Updated at 4:00 P.M. E.T: Go here to read "Would Maine Democrat Shenna Bellows Really Look Forward to Working with 'Nutcase' Rand Paul on Civil Liberties?"
The Daily Beast introduces readers to Shenna Bellows, Democratic candidate for the U.S. Senate who is taking on Sen. Susan Collins (R-Maine) in the Vacationland State.
The thrust of her pitch is about a government that is doing too much, or that is at least doing the wrong things. Not repairing roads and bridges so much as spying on its citizens and collecting their data. She is calling for a full repeal of the Patriot Act and massive curbs on the National Security Agency's surveillance programs. She wants marijuana legalized—not just decriminalized or used for medical purposes—and calls for full marriage equality in every state.
"What is new, what politicians haven't done in the past is campaigned on marijuana legalization and stopping NSA spying," she says, tugging awkwardly at the hem of her blue skirt suit.
Bellows, 39, is a former leader of the ACLU, and says she is "really excited to work on issues of civil liberties with Republicans like Rand Paul and Justin Amash."
The incumbent Collins is one of the last "moderate" Republicans around, meaning that she is constantly assailed by conseratives as a RINO (Republican in Name Only). Imagine that: a Democrat who is objectively against the NSA and says, "we need to limit government intrusion into people's lives, absolutely." Bellows is also pro-pot, abortion, and marriage equality, all of which appeal to libertarians, right?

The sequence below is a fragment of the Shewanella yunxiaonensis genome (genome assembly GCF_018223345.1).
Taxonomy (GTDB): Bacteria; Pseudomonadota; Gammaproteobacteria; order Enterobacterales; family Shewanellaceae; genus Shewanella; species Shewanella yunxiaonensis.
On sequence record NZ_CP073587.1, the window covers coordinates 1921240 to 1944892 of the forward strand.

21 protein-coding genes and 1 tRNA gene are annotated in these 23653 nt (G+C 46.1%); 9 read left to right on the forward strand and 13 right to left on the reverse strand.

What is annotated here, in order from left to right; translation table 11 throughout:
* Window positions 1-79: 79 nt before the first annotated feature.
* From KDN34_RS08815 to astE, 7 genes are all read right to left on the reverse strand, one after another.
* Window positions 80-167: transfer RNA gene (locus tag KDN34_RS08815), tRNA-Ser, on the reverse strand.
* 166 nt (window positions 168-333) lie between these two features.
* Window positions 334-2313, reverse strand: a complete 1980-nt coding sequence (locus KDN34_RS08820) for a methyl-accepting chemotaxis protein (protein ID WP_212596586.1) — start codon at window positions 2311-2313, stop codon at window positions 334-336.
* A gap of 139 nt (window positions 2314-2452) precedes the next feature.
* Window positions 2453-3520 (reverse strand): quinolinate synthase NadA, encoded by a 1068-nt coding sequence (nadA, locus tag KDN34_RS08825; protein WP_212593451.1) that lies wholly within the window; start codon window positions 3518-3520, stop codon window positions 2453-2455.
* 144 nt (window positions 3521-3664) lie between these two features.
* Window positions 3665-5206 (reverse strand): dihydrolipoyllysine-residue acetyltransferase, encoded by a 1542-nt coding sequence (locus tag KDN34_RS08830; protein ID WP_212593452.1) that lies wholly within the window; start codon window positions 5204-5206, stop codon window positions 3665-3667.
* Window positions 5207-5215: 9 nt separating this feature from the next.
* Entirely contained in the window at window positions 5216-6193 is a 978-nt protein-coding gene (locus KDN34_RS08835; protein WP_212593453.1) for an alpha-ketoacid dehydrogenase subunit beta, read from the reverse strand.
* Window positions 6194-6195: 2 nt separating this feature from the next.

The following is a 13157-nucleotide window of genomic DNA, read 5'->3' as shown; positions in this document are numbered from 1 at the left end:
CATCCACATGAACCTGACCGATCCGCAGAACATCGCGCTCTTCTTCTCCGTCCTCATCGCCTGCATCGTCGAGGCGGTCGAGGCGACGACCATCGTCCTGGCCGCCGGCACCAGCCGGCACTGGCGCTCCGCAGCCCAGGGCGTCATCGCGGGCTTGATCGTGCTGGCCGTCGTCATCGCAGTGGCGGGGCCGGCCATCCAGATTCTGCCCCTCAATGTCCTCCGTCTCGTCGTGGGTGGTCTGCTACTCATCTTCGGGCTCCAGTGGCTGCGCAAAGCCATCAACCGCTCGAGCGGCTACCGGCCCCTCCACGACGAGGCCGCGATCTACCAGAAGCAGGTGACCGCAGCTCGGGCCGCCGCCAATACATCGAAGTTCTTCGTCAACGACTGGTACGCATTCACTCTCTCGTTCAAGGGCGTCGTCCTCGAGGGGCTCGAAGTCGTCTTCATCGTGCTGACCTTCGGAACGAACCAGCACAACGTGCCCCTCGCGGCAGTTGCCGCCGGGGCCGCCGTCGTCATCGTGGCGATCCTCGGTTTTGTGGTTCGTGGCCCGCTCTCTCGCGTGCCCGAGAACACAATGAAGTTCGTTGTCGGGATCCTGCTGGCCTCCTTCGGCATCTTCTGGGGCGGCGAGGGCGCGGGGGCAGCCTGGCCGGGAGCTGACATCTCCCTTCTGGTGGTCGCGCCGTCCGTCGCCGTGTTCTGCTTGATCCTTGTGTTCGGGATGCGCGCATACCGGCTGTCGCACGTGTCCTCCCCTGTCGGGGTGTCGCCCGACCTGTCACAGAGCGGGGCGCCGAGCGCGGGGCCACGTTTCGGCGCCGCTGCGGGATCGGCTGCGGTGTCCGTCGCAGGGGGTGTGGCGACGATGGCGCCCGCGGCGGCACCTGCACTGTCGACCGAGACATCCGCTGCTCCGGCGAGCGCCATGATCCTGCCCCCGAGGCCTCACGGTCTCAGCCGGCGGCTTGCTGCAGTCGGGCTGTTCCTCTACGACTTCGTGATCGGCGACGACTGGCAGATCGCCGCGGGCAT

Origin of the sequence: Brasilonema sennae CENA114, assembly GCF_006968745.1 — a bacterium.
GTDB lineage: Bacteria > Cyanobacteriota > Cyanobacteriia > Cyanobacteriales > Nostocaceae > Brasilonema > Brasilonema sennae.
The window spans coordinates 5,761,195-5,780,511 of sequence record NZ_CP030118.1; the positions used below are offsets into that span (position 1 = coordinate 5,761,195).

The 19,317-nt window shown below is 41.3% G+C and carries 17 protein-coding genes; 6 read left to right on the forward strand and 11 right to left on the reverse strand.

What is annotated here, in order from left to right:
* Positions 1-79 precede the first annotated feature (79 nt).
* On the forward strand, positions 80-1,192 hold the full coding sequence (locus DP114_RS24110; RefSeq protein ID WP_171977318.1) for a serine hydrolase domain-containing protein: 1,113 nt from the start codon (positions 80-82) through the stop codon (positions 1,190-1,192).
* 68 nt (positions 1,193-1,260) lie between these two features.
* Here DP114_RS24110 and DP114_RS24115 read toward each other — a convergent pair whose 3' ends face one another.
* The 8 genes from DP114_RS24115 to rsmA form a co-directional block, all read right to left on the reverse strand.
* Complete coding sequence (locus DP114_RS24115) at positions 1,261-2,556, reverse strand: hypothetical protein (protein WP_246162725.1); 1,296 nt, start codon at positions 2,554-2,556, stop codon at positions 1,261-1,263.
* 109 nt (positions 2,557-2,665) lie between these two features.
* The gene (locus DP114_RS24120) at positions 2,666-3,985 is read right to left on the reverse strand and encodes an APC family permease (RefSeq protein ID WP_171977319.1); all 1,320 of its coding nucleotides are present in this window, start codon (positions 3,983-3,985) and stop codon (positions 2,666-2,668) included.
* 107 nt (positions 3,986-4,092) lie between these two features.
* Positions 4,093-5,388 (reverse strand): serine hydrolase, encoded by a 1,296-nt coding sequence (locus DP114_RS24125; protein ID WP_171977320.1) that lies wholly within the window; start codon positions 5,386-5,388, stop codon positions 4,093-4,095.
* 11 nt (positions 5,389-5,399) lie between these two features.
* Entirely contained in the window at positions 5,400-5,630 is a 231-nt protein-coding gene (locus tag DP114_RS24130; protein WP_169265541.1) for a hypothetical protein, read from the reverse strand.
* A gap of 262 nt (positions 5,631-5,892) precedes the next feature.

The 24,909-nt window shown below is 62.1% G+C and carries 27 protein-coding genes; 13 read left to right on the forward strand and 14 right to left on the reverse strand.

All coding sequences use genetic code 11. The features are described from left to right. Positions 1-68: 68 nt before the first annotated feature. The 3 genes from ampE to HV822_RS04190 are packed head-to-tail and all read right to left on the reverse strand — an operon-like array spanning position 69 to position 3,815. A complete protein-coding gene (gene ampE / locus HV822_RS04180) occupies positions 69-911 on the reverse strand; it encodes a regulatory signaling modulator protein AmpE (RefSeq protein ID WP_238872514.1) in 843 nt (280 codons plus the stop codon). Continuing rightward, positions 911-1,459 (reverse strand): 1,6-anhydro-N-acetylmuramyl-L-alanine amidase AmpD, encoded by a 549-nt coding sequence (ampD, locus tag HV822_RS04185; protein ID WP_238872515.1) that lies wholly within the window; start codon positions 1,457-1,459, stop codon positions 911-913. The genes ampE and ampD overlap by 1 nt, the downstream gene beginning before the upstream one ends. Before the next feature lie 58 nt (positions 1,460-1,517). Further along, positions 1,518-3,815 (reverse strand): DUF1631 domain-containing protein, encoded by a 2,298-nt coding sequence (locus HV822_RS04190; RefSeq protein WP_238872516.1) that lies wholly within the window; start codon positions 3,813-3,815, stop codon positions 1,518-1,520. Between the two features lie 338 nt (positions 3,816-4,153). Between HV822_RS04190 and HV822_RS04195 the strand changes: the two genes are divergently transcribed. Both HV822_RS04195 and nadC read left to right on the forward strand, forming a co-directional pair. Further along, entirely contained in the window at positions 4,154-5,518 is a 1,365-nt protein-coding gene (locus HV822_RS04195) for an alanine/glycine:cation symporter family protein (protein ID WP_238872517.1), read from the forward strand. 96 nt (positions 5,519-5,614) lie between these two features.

As always, there's a catch.
"I was honored to be called the Elizabeth Warren of civil liberties,"… Bellows is sounding all the Warrenesque Democratic populist notes on economic fairness, talking up student-loan debt, and her own backstory—growing up in a house without indoor plumbing or electricity to a father who was a carpenter and a mother who was a home health aide and working herself as "Subway Sandwich Artist" to help pay her way through college. She talks a lot about climate change, too.
Exit question: If you're in Maine and you're a libertarian (note the lower-case L) or a member of the Libertarian Party (which is not running a candidate), who would you vote for?
Collins is generally terrible on most things from a small government perspective (she likes increased spending and was one of three Republicans to vote for Obama's stimulus; she doesn't have a problem with state surveillance, etc.). Bellows is great on at least a few things and awful-sounding on government spending. From a libertarian or Libertarian perspective, are ringing endorsements of civil liberties, drug legalization, and marriage equality enough to vote Democratic?